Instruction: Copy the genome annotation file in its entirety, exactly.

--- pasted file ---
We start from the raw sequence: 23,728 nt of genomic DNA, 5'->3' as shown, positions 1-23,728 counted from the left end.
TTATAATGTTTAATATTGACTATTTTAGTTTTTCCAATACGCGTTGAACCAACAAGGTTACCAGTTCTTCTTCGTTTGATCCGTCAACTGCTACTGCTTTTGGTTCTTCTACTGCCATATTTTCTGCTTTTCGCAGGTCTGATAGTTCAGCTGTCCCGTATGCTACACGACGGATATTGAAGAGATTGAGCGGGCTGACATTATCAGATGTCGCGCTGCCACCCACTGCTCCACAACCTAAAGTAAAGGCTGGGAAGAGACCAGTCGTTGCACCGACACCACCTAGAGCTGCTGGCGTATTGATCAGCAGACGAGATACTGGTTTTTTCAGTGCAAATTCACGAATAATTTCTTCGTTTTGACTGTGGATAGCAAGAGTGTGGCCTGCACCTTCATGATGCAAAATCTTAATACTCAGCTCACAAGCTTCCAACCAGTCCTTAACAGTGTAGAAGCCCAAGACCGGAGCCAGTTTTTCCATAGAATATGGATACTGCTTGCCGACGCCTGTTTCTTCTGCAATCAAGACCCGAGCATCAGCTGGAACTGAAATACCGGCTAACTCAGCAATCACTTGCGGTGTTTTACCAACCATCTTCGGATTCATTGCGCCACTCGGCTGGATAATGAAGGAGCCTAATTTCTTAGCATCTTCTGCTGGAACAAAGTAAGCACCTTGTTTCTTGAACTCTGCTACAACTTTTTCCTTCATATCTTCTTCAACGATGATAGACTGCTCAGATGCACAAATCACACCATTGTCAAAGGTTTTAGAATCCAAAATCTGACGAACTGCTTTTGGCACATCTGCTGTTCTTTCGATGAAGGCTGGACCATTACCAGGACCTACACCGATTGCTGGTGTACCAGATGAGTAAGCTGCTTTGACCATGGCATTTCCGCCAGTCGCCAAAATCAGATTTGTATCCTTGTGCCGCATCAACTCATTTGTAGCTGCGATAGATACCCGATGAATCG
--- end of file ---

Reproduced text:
We start from the raw sequence: 23,728 nt of genomic DNA, 5'->3' as shown, positions 1-23,728 counted from the left end.
TTATAATGTTTAATATTGACTATTTTAGTTTTTCCAATACGCGTTGAACCAACAAGGTTACCAGTTCTTCTTCGTTTGATCCGTCAACTGCTACTGCTTTTGGTTCTTCTACTGCCATATTTTCTGCTTTTCGCAGGTCTGATAGTTCAGCTGTCCCGTATGCTACACGACGGATATTGAAGAGATTGAGCGGGCTGACATTATCAGATGTCGCGCTGCCACCCACTGCTCCACAACCTAAAGTAAAGGCTGGGAAGAGACCAGTCGTTGCACCGACACCACCTAGAGCTGCTGGCGTATTGATCAGCAGACGAGATACTGGTTTTTTCAGTGCAAATTCACGAATAATTTCTTCGTTTTGACTGTGGATAGCAAGAGTGTGGCCTGCACCTTCATGATGCAAAATCTTAATACTCAGCTCACAAGCTTCCAACCAGTCCTTAACAGTGTAGAAGCCCAAGACCGGAGCCAGTTTTTCCATAGAATATGGATACTGCTTGCCGACGCCTGTTTCTTCTGCAATCAAGACCCGAGCATCAGCTGGAACTGAAATACCGGCTAACTCAGCAATCACTTGCGGTGTTTTACCAACCATCTTCGGATTCATTGCGCCACTCGGCTGGATAATGAAGGAGCCTAATTTCTTAGCATCTTCTGCTGGAACAAAGTAAGCACCTTGTTTCTTGAACTCTGCTACAACTTTTTCCTTCATATCTTCTTCAACGATGATAGACTGCTCAGATGCACAAATCACACCATTGTCAAAGGTTTTAGAATCCAAAATCTGACGAACTGCTTTTGGCACATCTGCTGTTCTTTCGATGAAGGCTGGACCATTACCAGGACCTACACCGATTGCTGGTGTACCAGATGAGTAAGCTGCTTTGACCATGGCATTTCCGCCAGTCGCCAAAATCAGATTTGTATCCTTGTGCCGCATCAACTCATTTGTAGCTGCGATAGATACCCGATGAATCG